I think part of the problem for Bob Knight is that we men are basically taught two emotions by our culture.  They are “that’s cool,” and “get out of the way, I am going to bust the door down!”  As we read through the Gospels we discover that Jesus had many emotions.  One of them was righteous indignation, but there were many others, among them was compassion.  As we learn that there is a whole menu of ways to feel and think in the grace of God, we can enjoy being a newborn Child of God more and move anger to the bottom of the menu.
Sandi one time volunteered us to spend one weekend a month with a child from the lower level security juvenile center.  The child we were assigned, Tony, had spent a lifetime being told he was worthless.  Tony believed it.  The highest mountain he needed to climb was the worthlessness he felt from being told he was worthless.
We believe, along with our Hebrew ancestors, that words have a power in them.  That is why the “Word was made flesh” is powerful.  It is also why the Gerasene Demoniac asks Jesus, “What is your name?”  To know someone’s name was thought to have power over them.  It is also why it is important to choose a good name, rich in faith, for our children.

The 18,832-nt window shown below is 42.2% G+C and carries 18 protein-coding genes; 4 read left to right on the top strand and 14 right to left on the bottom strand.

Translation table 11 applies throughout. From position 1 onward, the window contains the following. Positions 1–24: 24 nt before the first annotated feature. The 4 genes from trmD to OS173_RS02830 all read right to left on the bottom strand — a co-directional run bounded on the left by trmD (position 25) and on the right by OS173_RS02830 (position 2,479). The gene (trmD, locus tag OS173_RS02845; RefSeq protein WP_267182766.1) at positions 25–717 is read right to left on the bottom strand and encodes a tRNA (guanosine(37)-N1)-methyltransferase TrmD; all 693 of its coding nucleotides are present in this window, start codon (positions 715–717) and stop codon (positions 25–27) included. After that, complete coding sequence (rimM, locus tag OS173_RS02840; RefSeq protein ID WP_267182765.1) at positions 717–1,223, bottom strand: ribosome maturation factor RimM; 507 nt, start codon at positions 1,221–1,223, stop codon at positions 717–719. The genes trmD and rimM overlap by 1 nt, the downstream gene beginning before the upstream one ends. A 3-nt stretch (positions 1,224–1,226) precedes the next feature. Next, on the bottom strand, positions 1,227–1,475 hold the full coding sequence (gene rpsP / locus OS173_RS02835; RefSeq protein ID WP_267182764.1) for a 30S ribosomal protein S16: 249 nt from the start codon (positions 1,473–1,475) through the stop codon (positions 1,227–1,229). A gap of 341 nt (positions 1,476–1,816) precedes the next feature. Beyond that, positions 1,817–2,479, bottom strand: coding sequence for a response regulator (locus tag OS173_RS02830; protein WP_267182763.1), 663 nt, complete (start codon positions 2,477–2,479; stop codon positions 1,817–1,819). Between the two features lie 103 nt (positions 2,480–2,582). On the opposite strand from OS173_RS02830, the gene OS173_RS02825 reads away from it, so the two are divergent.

We as Christians do not believe that “Sticks and stones may break our bones, but words will never hurt us.”  We believe that we have a more powerful Word than that of those who use words to hurt us.  Jesus Christ is the Word that should come from our tongue.  He is the love that should flow from our hearts.
Where there is discord we can sow peace by using our tongue as an instrument for God.  We can tell people how He has blessed us.  We can tell others how we know that he has been good to us through creation, redemption and sanctification.
When was the last time we looked at each other and said something kind?  When was the last time we purposely got up and found something to praise about each other?  Look around you today during your day at work, school, in class, with your family, with the people in your residence hall.  You are required to find at least one thing about one person that you can compliment–even if it is just something like, “I am glad you are here today”–you must compliment someone.
Then every day for the next week, you need to greet another Christian with a Christian greeting.  “God Bless you,” “Peace,” “The Lord be with you, brother/sister.”
 
     So, go, my friends, whom I love with the deepest of loves.  Go and speak the kind words of God this week and have the tongue tamed by Jesus Christ.  Amen?  Amen.